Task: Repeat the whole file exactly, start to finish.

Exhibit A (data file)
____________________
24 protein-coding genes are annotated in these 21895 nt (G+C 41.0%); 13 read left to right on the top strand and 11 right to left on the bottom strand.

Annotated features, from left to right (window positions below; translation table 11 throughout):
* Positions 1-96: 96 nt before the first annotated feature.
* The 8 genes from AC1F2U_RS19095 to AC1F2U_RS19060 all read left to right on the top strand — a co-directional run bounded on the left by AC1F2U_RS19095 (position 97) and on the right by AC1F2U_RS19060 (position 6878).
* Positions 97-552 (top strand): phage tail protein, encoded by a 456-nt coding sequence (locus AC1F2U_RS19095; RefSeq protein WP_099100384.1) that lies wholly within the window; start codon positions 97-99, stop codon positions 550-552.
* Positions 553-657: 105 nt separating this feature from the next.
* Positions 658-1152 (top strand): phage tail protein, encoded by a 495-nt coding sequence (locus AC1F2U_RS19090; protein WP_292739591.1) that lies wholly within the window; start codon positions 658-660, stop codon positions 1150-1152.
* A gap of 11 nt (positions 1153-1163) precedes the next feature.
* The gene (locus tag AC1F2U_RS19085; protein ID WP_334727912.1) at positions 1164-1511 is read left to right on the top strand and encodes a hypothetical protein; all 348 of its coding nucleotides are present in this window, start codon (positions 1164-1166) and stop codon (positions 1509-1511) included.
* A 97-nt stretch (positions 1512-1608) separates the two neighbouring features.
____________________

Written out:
24 protein-coding genes are annotated in these 21895 nt (G+C 41.0%); 13 read left to right on the top strand and 11 right to left on the bottom strand.

Annotated features, from left to right (window positions below; translation table 11 throughout):
* Positions 1-96: 96 nt before the first annotated feature.
* The 8 genes from AC1F2U_RS19095 to AC1F2U_RS19060 all read left to right on the top strand — a co-directional run bounded on the left by AC1F2U_RS19095 (position 97) and on the right by AC1F2U_RS19060 (position 6878).
* Positions 97-552 (top strand): phage tail protein, encoded by a 456-nt coding sequence (locus AC1F2U_RS19095; RefSeq protein WP_099100384.1) that lies wholly within the window; start codon positions 97-99, stop codon positions 550-552.
* Positions 553-657: 105 nt separating this feature from the next.
* Positions 658-1152 (top strand): phage tail protein, encoded by a 495-nt coding sequence (locus AC1F2U_RS19090; protein WP_292739591.1) that lies wholly within the window; start codon positions 658-660, stop codon positions 1150-1152.
* A gap of 11 nt (positions 1153-1163) precedes the next feature.
* The gene (locus tag AC1F2U_RS19085; protein ID WP_334727912.1) at positions 1164-1511 is read left to right on the top strand and encodes a hypothetical protein; all 348 of its coding nucleotides are present in this window, start codon (positions 1164-1166) and stop codon (positions 1509-1511) included.
* A 97-nt stretch (positions 1512-1608) separates the two neighbouring features.